"The ambassador has experience in managing public and private programs, and [the museum's board] felt his ties in Spokane would provide him with the necessary expertise," says Highberger.

She adds that the museum plans to have a permanent director in place by the end of Carney's tenure.
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Wednesday, December 7, 2016

What We've Been... watching

Posted By on Wed, Dec 7, 2016 at 3:43 PM

A while back, we Inlander staffers started a blog series called "What We've Been..." in which we thoughtfully suggested and raved about our current obsessions, whether that be a great new book, album or beer we couldn't stop thinking about. For this newly revived series, we'll do our darnedest to introduce readers to a wide range of modern culture elements that you may or may not have heard about. Consider it our random review of all things cool, and a complementary feature to our weekly "For Your Consideration" series in the Arts and Culture section.

Find past installments of "What We've Been..." here.

To my own satisfaction, we do eventually learn why Greg is wearing a teapot on his head.
  • To my own satisfaction, we do eventually learn why Greg is wearing a teapot on his head.
This gif recently spotted on a friend's Facebook page first sent me on the quest to discover Over the Garden Wall, a charming storybook-style miniseries from Cartoon Network, released back in fall 2014. With just 10 11-minute episodes, in one sitting you can enjoy this very worthwhile dark fantasy about two brothers — Wirt (voiced by Elijah Wood) and Greg — lost in a fairytale-esque land and trying to find their way home. With their silly costumes and quirky personalities, the brothers encounter a host of unusual characters along the way, including the talking bird Beatrice and a foreboding Woodsman (voiced by Christopher Lloyd) who warns them of the ominous "beast." (Note: While OTGW is indeed kid-friendly, there are some terrifying creatures that are likely to scare the littlest fans.)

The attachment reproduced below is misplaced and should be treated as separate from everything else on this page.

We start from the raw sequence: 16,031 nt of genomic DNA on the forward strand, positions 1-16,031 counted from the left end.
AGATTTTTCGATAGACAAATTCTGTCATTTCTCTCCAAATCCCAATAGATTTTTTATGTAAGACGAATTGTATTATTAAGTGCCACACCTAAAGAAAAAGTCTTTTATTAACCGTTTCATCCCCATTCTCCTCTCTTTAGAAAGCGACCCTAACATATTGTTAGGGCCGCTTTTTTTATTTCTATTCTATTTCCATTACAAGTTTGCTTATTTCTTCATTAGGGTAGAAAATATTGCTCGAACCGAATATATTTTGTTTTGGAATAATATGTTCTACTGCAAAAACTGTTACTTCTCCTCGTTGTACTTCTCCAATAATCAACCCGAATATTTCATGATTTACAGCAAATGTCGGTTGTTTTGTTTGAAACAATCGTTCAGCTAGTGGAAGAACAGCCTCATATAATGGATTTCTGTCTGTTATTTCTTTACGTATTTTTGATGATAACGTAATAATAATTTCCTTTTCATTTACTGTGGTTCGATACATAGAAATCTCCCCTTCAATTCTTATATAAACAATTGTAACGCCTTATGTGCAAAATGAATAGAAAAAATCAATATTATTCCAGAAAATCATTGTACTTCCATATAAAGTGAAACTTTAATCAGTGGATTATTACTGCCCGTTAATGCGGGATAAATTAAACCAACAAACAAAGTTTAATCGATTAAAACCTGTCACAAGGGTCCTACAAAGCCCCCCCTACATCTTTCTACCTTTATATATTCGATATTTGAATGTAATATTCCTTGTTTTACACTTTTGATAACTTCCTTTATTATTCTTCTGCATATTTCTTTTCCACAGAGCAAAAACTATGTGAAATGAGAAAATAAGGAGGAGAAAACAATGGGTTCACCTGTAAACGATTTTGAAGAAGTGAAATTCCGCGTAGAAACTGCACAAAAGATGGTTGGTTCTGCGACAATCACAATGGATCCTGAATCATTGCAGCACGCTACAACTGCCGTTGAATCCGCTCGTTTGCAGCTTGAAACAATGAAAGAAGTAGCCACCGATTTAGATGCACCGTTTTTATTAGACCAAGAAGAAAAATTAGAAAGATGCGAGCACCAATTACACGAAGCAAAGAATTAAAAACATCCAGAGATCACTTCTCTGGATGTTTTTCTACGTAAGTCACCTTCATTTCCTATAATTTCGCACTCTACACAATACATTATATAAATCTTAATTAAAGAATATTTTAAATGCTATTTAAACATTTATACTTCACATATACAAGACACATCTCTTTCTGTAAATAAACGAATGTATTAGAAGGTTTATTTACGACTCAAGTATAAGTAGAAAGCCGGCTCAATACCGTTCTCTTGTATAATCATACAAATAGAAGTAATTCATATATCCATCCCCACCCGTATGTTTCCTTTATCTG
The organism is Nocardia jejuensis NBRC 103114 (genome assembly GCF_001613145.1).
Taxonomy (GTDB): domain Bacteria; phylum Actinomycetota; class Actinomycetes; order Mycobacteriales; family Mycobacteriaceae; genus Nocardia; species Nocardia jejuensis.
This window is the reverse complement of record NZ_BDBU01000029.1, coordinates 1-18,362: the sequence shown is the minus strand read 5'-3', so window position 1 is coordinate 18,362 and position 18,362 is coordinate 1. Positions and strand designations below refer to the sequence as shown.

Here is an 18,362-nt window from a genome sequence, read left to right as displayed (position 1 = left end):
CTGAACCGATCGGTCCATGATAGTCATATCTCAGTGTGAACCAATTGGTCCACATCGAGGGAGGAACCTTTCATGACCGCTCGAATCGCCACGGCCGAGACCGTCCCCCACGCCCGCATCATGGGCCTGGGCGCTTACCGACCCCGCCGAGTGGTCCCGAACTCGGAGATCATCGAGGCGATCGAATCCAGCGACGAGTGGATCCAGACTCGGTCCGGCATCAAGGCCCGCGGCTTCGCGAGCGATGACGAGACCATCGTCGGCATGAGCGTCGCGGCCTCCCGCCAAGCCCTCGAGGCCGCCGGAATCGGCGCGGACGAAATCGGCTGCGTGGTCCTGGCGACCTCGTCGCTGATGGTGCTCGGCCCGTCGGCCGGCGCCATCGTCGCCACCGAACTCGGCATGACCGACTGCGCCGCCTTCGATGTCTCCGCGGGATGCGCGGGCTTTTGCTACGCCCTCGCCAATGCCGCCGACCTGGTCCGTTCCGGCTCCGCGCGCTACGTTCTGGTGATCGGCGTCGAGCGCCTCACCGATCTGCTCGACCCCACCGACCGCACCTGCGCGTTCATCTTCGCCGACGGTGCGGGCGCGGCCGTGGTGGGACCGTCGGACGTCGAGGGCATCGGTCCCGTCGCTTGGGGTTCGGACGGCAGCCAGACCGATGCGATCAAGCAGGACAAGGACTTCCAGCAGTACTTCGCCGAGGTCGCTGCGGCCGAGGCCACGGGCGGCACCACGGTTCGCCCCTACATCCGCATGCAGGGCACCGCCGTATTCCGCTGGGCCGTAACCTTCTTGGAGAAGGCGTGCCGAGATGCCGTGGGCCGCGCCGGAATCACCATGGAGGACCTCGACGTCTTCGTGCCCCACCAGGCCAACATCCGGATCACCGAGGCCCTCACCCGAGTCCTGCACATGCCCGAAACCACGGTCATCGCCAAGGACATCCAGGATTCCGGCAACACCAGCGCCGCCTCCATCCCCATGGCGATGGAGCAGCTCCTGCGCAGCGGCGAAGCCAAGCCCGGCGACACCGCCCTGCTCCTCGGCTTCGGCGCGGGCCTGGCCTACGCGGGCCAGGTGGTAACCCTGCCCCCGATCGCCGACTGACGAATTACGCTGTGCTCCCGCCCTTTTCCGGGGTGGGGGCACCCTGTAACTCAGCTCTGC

Over the Garden Wall creator Patrick McHale (a former writer/director for Adventure Time) was directly influenced by Americana art, folklore and 19th century children's storybooks when creating the show's beautiful, enchanting art style. Viewers with a careful eye will notice many direct and loose references to traditional fairytales in the scenes and story; some may also sense hints of the delightful and emotional reveal in the final episode. If you missed this lovely series during its original or subsequent airings, find all 10 episodes on Hulu.

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Monday, December 5, 2016

Adopt a local family for the holidays and give back to the community

Posted By on Mon, Dec 5, 2016 at 11:28 AM

Most of us look forward to the holidays — time spent with loved ones, gift exchanges and religious celebrations. Yet, many families in our community also view the holidays as an incredibly stressful time as they struggle to make ends meet while trying to provide holiday joy for those they love. These families need help to make their children’s wishes come true, as well as their own. If you feel grateful for your own blessings this season, consider helping provide hope and joy to other families through the following programs:

YWCA Adopt-a-Family Holiday Giving Program